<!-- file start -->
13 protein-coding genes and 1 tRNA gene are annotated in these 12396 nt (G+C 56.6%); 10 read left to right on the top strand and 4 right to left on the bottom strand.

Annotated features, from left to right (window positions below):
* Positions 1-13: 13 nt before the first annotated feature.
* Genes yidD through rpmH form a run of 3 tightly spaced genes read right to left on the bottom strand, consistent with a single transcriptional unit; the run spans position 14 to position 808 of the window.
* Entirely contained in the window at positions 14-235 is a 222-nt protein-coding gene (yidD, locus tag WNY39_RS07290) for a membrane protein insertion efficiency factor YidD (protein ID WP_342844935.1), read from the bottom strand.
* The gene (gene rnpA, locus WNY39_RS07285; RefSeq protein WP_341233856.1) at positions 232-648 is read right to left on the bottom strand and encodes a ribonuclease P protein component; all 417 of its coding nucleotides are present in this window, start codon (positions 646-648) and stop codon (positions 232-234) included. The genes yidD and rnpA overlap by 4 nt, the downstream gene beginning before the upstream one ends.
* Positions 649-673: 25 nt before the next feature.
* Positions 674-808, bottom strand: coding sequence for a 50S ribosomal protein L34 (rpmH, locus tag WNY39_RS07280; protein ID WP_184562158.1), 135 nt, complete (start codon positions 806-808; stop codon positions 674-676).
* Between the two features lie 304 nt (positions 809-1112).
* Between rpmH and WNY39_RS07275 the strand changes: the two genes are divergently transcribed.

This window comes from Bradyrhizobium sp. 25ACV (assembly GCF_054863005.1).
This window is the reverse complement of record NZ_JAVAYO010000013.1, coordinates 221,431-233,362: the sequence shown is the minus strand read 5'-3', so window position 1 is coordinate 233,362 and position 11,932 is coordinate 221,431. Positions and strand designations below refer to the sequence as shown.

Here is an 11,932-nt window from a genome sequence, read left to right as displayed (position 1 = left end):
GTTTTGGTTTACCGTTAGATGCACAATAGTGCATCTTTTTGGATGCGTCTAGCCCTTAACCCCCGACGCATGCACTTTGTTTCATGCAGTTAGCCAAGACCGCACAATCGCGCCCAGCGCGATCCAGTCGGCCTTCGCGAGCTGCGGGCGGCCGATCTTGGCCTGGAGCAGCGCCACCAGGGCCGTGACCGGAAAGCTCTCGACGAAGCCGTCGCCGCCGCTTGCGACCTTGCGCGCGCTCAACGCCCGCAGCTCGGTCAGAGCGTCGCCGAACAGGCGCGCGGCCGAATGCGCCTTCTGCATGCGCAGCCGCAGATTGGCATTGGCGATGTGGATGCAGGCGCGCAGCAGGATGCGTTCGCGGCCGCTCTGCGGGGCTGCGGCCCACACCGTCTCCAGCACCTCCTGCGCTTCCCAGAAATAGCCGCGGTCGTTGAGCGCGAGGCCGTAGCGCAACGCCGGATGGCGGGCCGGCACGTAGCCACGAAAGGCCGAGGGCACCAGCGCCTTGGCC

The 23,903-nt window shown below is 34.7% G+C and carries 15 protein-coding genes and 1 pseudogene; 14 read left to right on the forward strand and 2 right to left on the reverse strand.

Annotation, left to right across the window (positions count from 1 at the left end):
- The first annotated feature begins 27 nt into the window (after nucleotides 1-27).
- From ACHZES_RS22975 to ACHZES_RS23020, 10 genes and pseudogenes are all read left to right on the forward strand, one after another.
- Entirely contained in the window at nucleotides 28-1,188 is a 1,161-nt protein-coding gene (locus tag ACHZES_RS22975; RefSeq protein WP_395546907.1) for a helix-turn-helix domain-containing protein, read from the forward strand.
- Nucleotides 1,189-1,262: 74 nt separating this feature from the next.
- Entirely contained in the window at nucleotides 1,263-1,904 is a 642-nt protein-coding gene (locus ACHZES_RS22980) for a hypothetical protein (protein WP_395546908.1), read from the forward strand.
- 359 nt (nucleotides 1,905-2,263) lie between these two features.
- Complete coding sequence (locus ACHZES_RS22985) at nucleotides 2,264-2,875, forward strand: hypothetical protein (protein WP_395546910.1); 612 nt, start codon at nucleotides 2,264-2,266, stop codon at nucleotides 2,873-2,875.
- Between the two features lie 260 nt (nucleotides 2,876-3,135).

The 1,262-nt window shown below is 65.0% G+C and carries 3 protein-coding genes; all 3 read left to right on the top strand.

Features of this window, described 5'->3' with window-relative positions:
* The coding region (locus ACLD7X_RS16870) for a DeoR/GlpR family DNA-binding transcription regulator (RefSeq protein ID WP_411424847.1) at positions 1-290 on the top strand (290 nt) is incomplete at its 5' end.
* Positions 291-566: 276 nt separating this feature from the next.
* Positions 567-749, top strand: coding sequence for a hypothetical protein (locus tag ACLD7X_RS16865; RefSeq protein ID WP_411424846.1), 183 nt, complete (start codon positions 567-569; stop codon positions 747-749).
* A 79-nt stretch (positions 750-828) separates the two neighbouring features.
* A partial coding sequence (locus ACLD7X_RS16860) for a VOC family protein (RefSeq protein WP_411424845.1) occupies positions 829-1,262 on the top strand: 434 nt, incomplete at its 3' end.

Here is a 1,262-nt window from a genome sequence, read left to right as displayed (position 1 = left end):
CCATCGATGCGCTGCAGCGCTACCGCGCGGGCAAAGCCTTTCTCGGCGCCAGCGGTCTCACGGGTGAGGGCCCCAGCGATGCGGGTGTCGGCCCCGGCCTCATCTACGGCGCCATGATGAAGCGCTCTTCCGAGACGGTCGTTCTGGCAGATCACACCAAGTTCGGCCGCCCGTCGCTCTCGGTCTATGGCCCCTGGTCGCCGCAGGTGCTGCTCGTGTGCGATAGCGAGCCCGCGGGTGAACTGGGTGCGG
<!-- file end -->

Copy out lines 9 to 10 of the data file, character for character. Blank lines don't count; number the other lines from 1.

* Between the two features lie 304 nt (positions 809-1112).
* Between rpmH and WNY39_RS07275 the strand changes: the two genes are divergently transcribed.